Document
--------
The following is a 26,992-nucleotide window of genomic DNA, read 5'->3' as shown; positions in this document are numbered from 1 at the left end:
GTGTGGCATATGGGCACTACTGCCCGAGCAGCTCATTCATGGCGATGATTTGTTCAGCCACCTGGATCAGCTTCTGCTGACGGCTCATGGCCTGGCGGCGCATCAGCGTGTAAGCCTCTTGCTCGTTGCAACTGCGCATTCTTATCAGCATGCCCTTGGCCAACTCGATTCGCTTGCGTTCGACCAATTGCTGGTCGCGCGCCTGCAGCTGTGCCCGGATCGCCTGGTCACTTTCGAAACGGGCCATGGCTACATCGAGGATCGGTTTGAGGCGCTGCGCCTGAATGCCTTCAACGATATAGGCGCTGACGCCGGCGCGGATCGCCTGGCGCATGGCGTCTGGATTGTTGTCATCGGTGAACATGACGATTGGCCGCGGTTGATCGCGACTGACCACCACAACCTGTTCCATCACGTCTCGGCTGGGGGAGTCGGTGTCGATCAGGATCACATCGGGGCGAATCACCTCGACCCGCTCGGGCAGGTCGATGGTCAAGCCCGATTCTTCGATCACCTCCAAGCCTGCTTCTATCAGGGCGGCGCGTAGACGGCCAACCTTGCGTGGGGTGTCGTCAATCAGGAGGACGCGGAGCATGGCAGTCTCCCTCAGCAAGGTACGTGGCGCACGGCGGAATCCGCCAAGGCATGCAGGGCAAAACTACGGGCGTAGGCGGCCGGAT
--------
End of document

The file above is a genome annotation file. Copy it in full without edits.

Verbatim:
The following is a 26,992-nucleotide window of genomic DNA, read 5'->3' as shown; positions in this document are numbered from 1 at the left end:
GTGTGGCATATGGGCACTACTGCCCGAGCAGCTCATTCATGGCGATGATTTGTTCAGCCACCTGGATCAGCTTCTGCTGACGGCTCATGGCCTGGCGGCGCATCAGCGTGTAAGCCTCTTGCTCGTTGCAACTGCGCATTCTTATCAGCATGCCCTTGGCCAACTCGATTCGCTTGCGTTCGACCAATTGCTGGTCGCGCGCCTGCAGCTGTGCCCGGATCGCCTGGTCACTTTCGAAACGGGCCATGGCTACATCGAGGATCGGTTTGAGGCGCTGCGCCTGAATGCCTTCAACGATATAGGCGCTGACGCCGGCGCGGATCGCCTGGCGCATGGCGTCTGGATTGTTGTCATCGGTGAACATGACGATTGGCCGCGGTTGATCGCGACTGACCACCACAACCTGTTCCATCACGTCTCGGCTGGGGGAGTCGGTGTCGATCAGGATCACATCGGGGCGAATCACCTCGACCCGCTCGGGCAGGTCGATGGTCAAGCCCGATTCTTCGATCACCTCCAAGCCTGCTTCTATCAGGGCGGCGCGTAGACGGCCAACCTTGCGTGGGGTGTCGTCAATCAGGAGGACGCGGAGCATGGCAGTCTCCCTCAGCAAGGTACGTGGCGCACGGCGGAATCCGCCAAGGCATGCAGGGCAAAACTACGGGCGTAGGCGGCCGGAT